film review – Harry Potter and the goblet of fire

news: film review – Harry Potter and the goblet of fire

Harry, Ron, Hermione and hormones

BRITISH DIRECTOR Mike Newell’s tough-minded take on Rowling’s fourth novel is darker and more violent than the three previous Potter films. The story? Oh, you know, teenage wizard and friends save the world from evil, yet again. However, this time, not only does Harry have to contend with a resurrected Voldemort and survive the dangerous Triwizard tournament, but he enters the most terrifying arena of them all – raging teenage hormones.

While the first two films delighted in the magical world Rowling created for Harry and his friends, the third moved past the wonderment and the children have grown up a little. But with the latest, Harry isn’t worried so much about learning how to use his wand to cast spells, but how to use it to woo the biggest mystery of all – girls! That said, this is the darkest and most adult film yet.

Mike Newell (Four Weddings and A Funeral) delves deeper into the human drama as Harry (Radcliffe), Hermione (Watson) and Ron (Grint) move into their teenage years, confronting something even more horrible than Lord Voldemort – hormonal urges.

Some doubted that Newell could cram 630 pages into a single film, but he’s managed it, thanks to judicious cutting. However, even at 157 minutes, it’s a tight fit and lacks the playfulness that Alfonso Cuaron brought to Azkaban.

Goblet of Fire is relentlessly crammed with incident. You are never more than a minute away from a fight, spell or monster. The downside is that the story feels rushed and quieter scenes are given little room to breathe in the headlong tumble towards the next set piece.

Rowling really puts her hero and co through the wringer. It’s not a nice world they inhabit – there’s jeopardy at every turn, with Lord Voldemort intent on finishing what he started. It’s lucky that orphaned, abused, battered and beaten Harry is so stoical, as his adventures in this one are particularly gruelling.

Here, the British director changes the formula of the film’s predecessors and books, by skipping over any business with the Dursleys and, after a brief, creepy prologue, gets right to the first set piece – the Quidditch World Championship. It’s here that Voldemort’s Death Eaters make their presence felt, destroying the tournament grounds and leaving the Dark sign dominating the skyline. The return of Voldemort (Fiennes, genuinely terrifying, with some extra special computer generated effects) does not disappoint. He’s the personification of pure evil and you wander how young Potter will handle such a master of evil when they finally do battle.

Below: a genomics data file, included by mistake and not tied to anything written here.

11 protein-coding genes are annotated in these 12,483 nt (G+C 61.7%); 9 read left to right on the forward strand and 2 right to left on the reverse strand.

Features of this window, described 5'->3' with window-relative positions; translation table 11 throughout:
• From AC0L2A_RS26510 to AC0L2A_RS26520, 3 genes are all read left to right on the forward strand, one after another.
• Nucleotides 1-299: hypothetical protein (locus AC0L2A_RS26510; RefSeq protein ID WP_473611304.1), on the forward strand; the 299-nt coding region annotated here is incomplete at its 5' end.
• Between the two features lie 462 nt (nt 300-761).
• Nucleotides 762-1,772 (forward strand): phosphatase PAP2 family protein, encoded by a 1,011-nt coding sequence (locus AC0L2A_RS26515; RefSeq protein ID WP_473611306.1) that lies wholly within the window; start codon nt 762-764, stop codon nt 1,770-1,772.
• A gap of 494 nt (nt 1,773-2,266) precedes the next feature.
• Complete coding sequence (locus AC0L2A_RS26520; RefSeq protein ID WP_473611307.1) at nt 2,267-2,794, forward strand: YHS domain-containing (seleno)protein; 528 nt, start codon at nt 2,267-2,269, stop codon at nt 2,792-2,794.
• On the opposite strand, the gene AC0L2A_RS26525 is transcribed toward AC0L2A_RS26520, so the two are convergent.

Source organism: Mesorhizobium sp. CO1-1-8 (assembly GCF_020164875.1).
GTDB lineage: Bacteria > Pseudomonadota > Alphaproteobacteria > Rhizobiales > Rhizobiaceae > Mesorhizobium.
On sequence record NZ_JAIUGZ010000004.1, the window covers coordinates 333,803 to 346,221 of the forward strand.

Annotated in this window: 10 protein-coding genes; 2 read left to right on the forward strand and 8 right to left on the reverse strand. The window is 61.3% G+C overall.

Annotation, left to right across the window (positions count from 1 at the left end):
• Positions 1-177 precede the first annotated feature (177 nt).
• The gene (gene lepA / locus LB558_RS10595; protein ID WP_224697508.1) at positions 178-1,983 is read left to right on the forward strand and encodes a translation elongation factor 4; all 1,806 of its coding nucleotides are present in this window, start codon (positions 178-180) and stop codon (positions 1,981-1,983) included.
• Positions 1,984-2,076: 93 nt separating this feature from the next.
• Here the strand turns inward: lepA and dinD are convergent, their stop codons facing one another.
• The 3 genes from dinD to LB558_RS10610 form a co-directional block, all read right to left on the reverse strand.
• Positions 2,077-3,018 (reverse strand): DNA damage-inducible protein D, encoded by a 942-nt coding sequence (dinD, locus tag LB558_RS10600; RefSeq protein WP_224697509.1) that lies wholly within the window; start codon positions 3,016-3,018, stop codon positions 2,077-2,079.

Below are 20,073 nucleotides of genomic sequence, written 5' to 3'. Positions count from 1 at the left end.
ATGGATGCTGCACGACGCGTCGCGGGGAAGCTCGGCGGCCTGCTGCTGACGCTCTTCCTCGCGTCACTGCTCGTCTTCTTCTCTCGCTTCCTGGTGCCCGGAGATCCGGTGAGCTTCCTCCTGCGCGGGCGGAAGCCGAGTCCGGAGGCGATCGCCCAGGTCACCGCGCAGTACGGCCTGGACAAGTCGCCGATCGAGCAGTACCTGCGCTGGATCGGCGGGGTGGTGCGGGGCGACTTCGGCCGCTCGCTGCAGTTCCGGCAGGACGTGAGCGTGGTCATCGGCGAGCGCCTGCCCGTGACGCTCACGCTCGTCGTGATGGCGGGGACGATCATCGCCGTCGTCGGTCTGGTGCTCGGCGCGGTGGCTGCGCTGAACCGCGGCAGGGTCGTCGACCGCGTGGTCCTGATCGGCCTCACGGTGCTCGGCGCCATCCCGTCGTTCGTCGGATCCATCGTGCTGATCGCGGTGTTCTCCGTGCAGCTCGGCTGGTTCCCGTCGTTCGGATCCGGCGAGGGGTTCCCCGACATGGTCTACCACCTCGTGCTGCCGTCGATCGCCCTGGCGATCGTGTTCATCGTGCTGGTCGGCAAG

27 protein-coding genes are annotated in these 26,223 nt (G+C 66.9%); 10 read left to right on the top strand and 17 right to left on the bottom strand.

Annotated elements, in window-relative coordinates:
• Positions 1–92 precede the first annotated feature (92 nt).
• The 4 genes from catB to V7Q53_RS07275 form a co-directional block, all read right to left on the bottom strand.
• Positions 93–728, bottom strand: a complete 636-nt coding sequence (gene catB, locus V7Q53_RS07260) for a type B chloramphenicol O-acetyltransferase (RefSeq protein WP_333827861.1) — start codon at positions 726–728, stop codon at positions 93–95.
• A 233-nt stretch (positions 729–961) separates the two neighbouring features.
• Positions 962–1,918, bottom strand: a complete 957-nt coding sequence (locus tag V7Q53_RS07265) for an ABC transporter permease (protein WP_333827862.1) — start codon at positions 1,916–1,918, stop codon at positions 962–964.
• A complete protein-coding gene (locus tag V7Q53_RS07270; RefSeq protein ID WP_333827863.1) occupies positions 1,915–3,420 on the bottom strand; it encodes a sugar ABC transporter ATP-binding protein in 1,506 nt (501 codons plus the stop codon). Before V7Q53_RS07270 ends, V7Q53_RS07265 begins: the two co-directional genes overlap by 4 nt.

Things remain uncomfortable even after Harry, Hermione and Ron return to the safety of Hogwarts, the chosen setting for the Triwizard Tournament. This magical competition between Hogwarts, Beauxbatons Academy with its beautiful young girls and the Durmstrang Institute of Eastern European athletic boys is the most dangerous and challenging of all magical trials.

Due to the life-threatening danger associated with the competition, only advanced students over the age of 17 may submit their names to the goblet for consideration. It spits out the names of one candidate from each school to compete in the deadly contest, but is a big surprise to everyone when the goblet also spits out 14-year-old’s Harry’s name as being a fourth entrant.

Being so young, Harry shouldn’t have been allowed to enter the contest and rumours start flying around about cheating. Ron is furious with Harry, feeling like he played a trick behind his back, whereas Hermione is extremely worried for her friend. The head of Hogwarts, Professor Dumbledore (Gambon), is worried as well and assumes someone entered Harry in order to set him up for a deadly fall. Dumbledore asks the new Defence Against the Dark Arts professor, Alastor Moody (Gleeson), to keep an eye on Harry and make sure no one messes with him.

The school’s Yule Ball has everyone expected to pair up and dance. Harry, still not claiming his magical heritage, fumbles around girls. He is far more comfortable dodging fire-breathing dragons than he is tiptoeing around the opposite sex. Ron, after getting over his jealous spat with Harry, starts to notice his feelings for Hermione. However, being more mature, she accepts Durmstrang’s muscular Viktor Krum’s (Ianevski) invitation to the dance. While central to the subplot of the development of the main character’s sexual awakening, the dance does slow the magical pace somewhat.

The three children, who began as unknown actors in the first film, have grown into their roles nicely and are showing depths and levels to match their maturity. Radcliffe, Grint and Watson all show they have the talent to take them beyond this franchise, if the movie-going public can muster the ability to see them in any other light.